Here's an interesting audio interview with SSG David Bellavia, where he tells Lyse Doucet about the brutal nature of the hand to hand combat he experienced fighting in Fallujah in Iraq in 2004. Bellavia has written with John Bruning "House to House, An Epic Memoir of War," You can read some of the book here.

At one point in the interview, Bellavia was recounting that during his time in Fallujah, he couldn't believe that mankind can still be so brutal and barbaric in this day and age. I do not believe that he has an anti-war agenda. I believe the man is a patriot and loves his country and I take him at his word that he simply wanted to convey the gut-wrenching and paralyzing brutality and horror of hand-to-hand combat. He says that he simply is trying to dispel any romantic notions about the glory of war. War is not glorious and should not be portrayed as such but I fear that we in the west refuse to acknowledge that even today, mankind can be brutal and savage and occasionally war is necessary.


This week, the BBC ran daily call in shows discussing the situation in Burma and what could be done about it. Caller after caller sympathized with the plight of the Burmese people but were incapable of answering the question of "What would you like to see done about Burma." It was depressing to hear so many callers who were incapable of expressing anything but platitudes such as "We are in solidarity with the people" which is the secular equivalent of "We'll be praying for you." I am certainly not advocating military intervention in Burma unless say, the Cambodians or Thais want to do it.


While we were impotently wringing our hands over Burma, there were news reports that the 7,000 African Union peacekeeping forces are not keeping the peace in Darfur. NGO's are being forced to withdraw and soon the crisis could become unwatchable as multitudes starve or are killed off by the Janjaweed militias. People like the Burmese or the Darfurians are SOL if they are dependent on the West to come through for them. As we say in the south, "that aint gonna happen."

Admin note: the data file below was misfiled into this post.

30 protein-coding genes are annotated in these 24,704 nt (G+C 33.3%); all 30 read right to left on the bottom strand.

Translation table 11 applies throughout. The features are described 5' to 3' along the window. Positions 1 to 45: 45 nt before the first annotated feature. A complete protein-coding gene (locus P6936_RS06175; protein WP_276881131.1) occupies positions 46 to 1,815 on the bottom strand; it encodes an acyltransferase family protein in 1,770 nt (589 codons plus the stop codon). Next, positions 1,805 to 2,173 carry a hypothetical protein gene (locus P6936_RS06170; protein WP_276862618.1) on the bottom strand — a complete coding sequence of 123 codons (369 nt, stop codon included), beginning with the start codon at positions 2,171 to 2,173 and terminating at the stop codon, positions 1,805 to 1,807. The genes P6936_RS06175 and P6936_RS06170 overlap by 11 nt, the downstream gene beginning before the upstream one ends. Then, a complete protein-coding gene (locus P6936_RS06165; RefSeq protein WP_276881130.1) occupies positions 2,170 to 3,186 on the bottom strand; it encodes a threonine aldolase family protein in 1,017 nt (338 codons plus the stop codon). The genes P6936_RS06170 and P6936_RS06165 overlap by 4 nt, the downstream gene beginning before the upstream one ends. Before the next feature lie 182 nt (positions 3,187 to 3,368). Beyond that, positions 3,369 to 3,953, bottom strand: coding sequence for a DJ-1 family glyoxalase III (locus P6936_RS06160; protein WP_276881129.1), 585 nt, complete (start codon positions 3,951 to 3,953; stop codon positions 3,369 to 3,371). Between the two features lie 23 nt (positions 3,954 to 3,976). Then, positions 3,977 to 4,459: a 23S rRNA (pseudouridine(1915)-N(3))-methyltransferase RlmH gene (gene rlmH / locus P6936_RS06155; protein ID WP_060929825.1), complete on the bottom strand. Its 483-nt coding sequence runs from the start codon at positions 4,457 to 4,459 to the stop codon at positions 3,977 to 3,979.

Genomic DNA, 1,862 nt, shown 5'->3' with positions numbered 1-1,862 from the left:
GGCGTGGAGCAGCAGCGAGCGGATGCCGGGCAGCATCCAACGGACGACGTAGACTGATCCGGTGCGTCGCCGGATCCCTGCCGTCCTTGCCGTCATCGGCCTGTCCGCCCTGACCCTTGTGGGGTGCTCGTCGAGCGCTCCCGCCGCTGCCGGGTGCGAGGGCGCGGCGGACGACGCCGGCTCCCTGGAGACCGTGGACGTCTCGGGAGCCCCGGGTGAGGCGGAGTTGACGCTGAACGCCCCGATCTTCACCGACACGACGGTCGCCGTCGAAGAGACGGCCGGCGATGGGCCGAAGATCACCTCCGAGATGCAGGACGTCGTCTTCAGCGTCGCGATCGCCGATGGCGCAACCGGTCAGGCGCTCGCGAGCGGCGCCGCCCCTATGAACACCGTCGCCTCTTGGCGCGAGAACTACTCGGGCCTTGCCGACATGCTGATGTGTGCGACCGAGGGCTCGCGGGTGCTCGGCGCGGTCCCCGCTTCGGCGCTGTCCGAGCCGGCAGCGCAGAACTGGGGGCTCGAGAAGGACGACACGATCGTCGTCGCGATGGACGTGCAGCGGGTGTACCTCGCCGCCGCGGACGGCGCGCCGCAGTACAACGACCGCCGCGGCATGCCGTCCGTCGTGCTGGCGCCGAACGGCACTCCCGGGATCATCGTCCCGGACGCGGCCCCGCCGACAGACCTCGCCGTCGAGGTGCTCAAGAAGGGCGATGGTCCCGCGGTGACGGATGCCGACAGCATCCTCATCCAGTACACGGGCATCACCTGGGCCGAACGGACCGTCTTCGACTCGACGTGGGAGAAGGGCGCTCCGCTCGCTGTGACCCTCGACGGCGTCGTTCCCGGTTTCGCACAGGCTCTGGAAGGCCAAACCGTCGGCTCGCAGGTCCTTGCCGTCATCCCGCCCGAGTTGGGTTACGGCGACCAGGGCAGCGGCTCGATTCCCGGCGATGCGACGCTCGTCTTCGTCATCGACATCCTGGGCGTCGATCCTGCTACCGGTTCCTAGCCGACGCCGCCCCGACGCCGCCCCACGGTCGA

Viva La France!

France has been as much an ally to the United States as England has been an historic enemy. Painting: Newell Convers Wyeth, The Last Of The Mohicans


Under Sarkozy, it's hard to use 'French' as a campaign slur.

By James R. Gaines Christian Science Monitor

WASHINGTON - Who's a better friend to America – Britain or France?

With a certain high-school-like insecurity, Americans have been changing their answer for two centuries. That's understandable. After all, the US has alternately been at war and in love with both countries.

In the last presidential election, the answer was quite clear. Republican attempts to smear John Kerry as "French" showed where America's affections lay. The beginning of the Iraq war had made British Prime Minister Tony Blair a stateside hero and turned French fries into Freedom fries.

Today, in the 2008 campaign, one Republican campaign strategist is trying to use the French insult again, this time against Hillary Rodham Clinton. It's tempting for a GOP operative to pin the tail on the Socialist, cheese-eating surrender monkey.